chroot that is beyond the scope of this document.
First, we'll add the couple of lines needed to get
ub-split-map working. For the purposes of the example, I'm going to assume that
ubsplitmap.py was installed at
If you open up
/etc/unbound/unbound.conf, you'll probably see a whole lot of commented out stuff. Feel free to read through it, but here's what we will need for now:
server: module-config: "validator python iterator" # There will probably be a whole lot of stuff here python: python-script: "/usr/lib/python2.6/site-packages/ubsplitmap.py"
That's it. You are just telling the server, in the server section, on the
module-config line to throw python in the mix. Then, in the python section, you are telling that python module where the script to use is. Pretty simple.
NOTE: This section is completely optional. If you don't have anything on your internal network that you want to be accessible by name, you can skip this section.
Here, we'll just set up a simple zone mapping for any internal-only devices you might have.
IMPORTANT: This writeup is based on Unbound 1.4.19. Older versions of Unbound do not support the use of the
include: config option as used below!
We'll say you want your internal zone to be
example.com. Here is what you need in your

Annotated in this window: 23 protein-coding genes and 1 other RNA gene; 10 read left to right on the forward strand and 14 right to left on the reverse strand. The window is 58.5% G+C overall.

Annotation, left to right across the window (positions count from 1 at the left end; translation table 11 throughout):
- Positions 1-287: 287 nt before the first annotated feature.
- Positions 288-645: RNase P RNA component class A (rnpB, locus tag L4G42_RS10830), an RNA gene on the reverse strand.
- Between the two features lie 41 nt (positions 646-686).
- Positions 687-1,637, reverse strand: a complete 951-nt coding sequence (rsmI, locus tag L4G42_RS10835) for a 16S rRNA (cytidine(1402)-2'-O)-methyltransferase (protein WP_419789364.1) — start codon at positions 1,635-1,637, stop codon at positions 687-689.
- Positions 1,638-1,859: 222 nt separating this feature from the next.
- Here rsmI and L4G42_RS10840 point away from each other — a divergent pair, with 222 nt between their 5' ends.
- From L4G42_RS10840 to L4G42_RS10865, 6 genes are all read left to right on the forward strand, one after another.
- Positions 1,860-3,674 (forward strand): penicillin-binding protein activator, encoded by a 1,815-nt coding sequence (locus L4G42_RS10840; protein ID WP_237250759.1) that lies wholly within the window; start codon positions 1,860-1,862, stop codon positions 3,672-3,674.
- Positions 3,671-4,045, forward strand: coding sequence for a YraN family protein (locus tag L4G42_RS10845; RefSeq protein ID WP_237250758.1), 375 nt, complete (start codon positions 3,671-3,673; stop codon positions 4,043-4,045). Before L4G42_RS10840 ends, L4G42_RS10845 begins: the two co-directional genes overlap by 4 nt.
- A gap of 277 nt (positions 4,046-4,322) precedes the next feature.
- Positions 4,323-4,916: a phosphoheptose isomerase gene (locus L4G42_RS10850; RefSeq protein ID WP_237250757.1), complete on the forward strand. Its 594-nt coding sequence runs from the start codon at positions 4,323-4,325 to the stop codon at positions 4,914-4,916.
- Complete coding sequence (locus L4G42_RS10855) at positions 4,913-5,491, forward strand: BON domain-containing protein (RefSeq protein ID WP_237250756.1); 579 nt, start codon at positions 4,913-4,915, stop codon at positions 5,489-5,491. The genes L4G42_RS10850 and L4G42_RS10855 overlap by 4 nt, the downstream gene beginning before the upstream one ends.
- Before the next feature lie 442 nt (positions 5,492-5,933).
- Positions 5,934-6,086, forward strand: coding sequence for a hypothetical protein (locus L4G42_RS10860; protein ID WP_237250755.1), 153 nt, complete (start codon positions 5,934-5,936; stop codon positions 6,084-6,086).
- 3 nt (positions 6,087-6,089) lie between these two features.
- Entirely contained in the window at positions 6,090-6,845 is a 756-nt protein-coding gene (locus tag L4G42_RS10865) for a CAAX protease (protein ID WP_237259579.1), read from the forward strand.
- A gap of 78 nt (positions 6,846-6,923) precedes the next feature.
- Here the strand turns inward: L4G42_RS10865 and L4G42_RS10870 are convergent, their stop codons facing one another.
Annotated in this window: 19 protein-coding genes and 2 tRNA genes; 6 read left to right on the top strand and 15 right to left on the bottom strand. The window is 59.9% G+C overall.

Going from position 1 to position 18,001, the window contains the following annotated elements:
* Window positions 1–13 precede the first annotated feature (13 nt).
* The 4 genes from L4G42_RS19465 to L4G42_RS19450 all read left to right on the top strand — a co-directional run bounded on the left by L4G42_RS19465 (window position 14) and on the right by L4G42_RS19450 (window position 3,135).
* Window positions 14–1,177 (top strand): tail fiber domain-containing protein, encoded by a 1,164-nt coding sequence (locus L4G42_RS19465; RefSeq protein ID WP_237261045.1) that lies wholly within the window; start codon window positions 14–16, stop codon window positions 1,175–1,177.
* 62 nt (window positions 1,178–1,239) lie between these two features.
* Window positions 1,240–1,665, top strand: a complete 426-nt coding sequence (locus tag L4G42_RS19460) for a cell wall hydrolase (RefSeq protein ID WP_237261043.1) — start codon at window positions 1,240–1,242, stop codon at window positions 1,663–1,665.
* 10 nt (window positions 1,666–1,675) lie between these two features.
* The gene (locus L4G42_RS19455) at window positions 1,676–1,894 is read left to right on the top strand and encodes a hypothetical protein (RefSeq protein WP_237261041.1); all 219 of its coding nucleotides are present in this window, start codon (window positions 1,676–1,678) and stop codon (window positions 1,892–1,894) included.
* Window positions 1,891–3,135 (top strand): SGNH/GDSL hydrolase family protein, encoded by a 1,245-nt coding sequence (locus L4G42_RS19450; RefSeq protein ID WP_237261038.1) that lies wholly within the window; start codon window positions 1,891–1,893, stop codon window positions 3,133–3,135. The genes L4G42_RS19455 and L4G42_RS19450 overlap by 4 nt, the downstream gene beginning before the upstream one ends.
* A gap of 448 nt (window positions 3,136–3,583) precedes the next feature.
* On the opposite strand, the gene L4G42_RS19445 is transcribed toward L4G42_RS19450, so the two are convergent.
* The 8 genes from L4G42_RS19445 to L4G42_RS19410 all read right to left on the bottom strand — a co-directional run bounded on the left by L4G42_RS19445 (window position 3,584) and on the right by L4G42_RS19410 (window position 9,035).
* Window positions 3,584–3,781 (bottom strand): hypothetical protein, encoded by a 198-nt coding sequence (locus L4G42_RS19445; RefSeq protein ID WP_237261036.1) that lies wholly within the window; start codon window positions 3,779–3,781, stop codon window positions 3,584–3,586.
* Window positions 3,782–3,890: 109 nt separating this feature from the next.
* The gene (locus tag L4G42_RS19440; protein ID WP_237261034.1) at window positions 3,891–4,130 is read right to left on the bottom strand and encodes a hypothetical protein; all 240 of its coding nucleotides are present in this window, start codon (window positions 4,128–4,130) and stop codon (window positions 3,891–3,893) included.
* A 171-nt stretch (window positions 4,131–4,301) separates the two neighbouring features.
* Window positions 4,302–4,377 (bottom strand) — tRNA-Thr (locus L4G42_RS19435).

unbound.conf file (in addition to the python stuff).
server: local-zone: example.com typetransparent include: /etc/unbound/internal/*.zone
Now, let's set up a “zone file”.
As you probably noticed in the previous section, we have an
include: that looks for anything ending in
.zone in the
/etc/unbound/internal directory. Let's create that directory now:
Now, open up
/etc/unbound/internal/example.com.zone in your text editor of choice. You want to add
local-data: directives in here for any items that should have a domain name for your internal network only. Let's say you have a printer that you want to be at
printer.example.com (original, I know) on
192.168.0.10 and file server at
192.168.0.20. Here is what you need to add to your
local-data: "printer.example.com. IN A 192.168.0.10" local-data: "files.example.com. IN A 192.168.0.20"
IMPORTANT: Note the period at the end of the domain names!
You can continue to add as many
local-data: lines as you want to add for your zone.
It should also be noted that you can add other zones with their own zone files. Another cool thing you can do is add PTR records for your IPs with the
local-data-ptr: directive. Let's say you want to add PTRs for the file server and printer from the above example. Let's open up
/etc/unbound/internal/0.168.192.in-addr.arpa.zone with your editor and add the following:
local-data-ptr: "192.168.0.10 printer.example.com" local-data-ptr: "192.168.0.20 files.example.com"
As I noted above, make sure you have the following line in the server section of the config:
That will turn off the running of unbound in a
You will probably need to make other modifications to the
unbound.conf file to get things completely up and running, such as setting the
access-control: options and possibly a few other things depending on how your distro has configured you by default.
That should be it. You should be able to fire up Unbound and test your external to internal IP mappings as well as your internal only lookups.
If you run into any snags that you just can't figure out (and you've RTFM), feel free to shoot me an email with questions at email@example.com.